While its claim to be the birthplace of country music, may be disputed by those who would point out that other places in the south such as Atlanta hosted the origin of the “hillbilly sound,” there is no doubt that the Aug. 1, 1927 Bristol recording sessions were a breakthrough. Country pioneers Jimmie Rodgers and the Carter Family were among those who were featured in those sessions.
To commemorate its niche and educate the public about the early days of country music, Bristol will be host to a new museum expected to open next fall, Birthplace of Country Music Museum (BCMM).
Dr. Jessica Turner, BCMM's director and head curator, recently conducted a tour of the museum still under construction. I was in town attending the annual Rhythm & Roots Reunion and was fortunate enough to be included in the small tour group.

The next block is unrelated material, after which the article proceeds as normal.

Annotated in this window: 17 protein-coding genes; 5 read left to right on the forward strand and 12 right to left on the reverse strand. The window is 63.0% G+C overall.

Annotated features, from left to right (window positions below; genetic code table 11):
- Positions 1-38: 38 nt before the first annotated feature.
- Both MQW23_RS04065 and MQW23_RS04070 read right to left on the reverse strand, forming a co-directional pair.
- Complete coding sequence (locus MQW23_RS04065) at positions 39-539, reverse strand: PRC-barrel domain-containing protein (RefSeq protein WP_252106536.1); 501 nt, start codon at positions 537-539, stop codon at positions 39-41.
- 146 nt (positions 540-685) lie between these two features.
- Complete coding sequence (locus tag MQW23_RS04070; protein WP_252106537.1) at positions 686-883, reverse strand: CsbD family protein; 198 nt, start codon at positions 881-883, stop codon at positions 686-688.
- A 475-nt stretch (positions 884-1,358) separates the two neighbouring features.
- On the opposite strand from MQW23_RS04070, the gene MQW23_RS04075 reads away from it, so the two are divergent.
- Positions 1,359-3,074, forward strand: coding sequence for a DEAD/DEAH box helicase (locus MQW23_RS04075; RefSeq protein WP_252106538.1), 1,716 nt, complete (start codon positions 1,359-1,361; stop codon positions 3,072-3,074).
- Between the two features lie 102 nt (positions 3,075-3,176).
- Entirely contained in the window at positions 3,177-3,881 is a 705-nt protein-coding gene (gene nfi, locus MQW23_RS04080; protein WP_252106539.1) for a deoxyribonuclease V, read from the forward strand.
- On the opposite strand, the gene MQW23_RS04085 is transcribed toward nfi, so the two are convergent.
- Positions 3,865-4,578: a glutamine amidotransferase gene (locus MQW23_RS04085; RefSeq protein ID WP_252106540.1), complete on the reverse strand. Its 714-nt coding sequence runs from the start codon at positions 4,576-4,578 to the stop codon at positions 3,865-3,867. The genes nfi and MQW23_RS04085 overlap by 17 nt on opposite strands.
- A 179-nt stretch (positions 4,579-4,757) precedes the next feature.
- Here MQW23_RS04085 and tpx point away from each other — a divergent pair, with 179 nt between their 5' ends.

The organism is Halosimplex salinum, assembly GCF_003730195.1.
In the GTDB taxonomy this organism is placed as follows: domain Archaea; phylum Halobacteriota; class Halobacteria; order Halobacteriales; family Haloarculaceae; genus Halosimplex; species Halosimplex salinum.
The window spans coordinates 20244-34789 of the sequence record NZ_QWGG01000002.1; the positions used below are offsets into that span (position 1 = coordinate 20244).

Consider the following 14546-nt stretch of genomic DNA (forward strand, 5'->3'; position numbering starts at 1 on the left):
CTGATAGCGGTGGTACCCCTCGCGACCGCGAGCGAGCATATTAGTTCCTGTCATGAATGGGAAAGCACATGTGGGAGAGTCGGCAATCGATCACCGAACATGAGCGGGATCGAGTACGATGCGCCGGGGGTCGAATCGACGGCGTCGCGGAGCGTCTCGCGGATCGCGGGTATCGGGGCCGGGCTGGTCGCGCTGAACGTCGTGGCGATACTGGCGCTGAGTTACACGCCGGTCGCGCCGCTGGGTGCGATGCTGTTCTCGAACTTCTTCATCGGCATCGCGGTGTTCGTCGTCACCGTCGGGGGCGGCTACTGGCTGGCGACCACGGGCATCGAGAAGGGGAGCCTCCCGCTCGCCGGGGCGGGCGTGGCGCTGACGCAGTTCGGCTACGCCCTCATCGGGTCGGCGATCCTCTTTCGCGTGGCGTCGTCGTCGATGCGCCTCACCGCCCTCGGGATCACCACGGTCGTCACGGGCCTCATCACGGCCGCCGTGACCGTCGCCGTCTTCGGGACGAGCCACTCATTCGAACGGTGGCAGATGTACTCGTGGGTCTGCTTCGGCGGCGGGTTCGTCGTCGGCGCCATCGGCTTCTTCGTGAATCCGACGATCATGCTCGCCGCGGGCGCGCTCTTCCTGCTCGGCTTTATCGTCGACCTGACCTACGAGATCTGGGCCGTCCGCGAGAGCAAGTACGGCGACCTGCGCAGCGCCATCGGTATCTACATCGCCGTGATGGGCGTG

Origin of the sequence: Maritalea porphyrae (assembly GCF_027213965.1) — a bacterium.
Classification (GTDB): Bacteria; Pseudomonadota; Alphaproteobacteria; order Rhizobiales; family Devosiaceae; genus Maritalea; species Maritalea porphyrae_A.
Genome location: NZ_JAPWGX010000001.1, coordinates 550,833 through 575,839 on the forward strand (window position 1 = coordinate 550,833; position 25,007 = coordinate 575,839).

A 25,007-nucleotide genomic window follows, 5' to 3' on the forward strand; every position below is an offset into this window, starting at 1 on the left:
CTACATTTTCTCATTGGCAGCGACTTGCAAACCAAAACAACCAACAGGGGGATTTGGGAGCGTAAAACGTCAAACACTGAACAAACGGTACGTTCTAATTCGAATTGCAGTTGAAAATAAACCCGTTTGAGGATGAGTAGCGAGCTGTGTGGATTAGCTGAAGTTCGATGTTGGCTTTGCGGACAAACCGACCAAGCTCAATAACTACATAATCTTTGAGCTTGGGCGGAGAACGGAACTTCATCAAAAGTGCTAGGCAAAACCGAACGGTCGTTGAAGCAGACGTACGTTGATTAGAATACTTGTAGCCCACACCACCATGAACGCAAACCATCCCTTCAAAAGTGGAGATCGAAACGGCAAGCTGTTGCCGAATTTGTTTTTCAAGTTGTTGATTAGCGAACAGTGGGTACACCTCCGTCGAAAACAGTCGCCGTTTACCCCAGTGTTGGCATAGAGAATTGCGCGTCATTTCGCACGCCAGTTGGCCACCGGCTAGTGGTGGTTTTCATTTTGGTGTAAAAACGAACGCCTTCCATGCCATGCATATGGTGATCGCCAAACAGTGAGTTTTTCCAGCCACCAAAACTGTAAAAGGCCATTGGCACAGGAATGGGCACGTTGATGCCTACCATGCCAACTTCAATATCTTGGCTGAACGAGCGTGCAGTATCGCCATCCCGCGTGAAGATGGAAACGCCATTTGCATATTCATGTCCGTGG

Dr. Turner explained that it was not by luck that Bristol became a musical hub in the early part of the 20th Century. The city happened to be the place where the railroad track gauge changed so that everyone traveling from New York to New Orleans had to get off one train and board another.
People often stayed over, making Bristol a busy place and bringing in a variety of musicians from both north and south. A mixture of blues, jazz and folk music permeated the clubs and streets of the town.
The museum, which is affiliated with the Smithsonian Institution in Washington, D.C., is housed in a historic brick building that used to be occupied by automobile dealership. Advertisements in that day urged farmers to trade in their mules for a motorized truck.
Exhibits will include early recording equipment and audio and video presentations that will trace the history of various forms of Appalachian traditional music from its earliest roots. Live performances will also be scheduled.
A small brick church – complete with wooden pews – has even been built inside to provide a presentation on Gospel music.
For more information click on http://www.birthplaceofcountrymusic.org/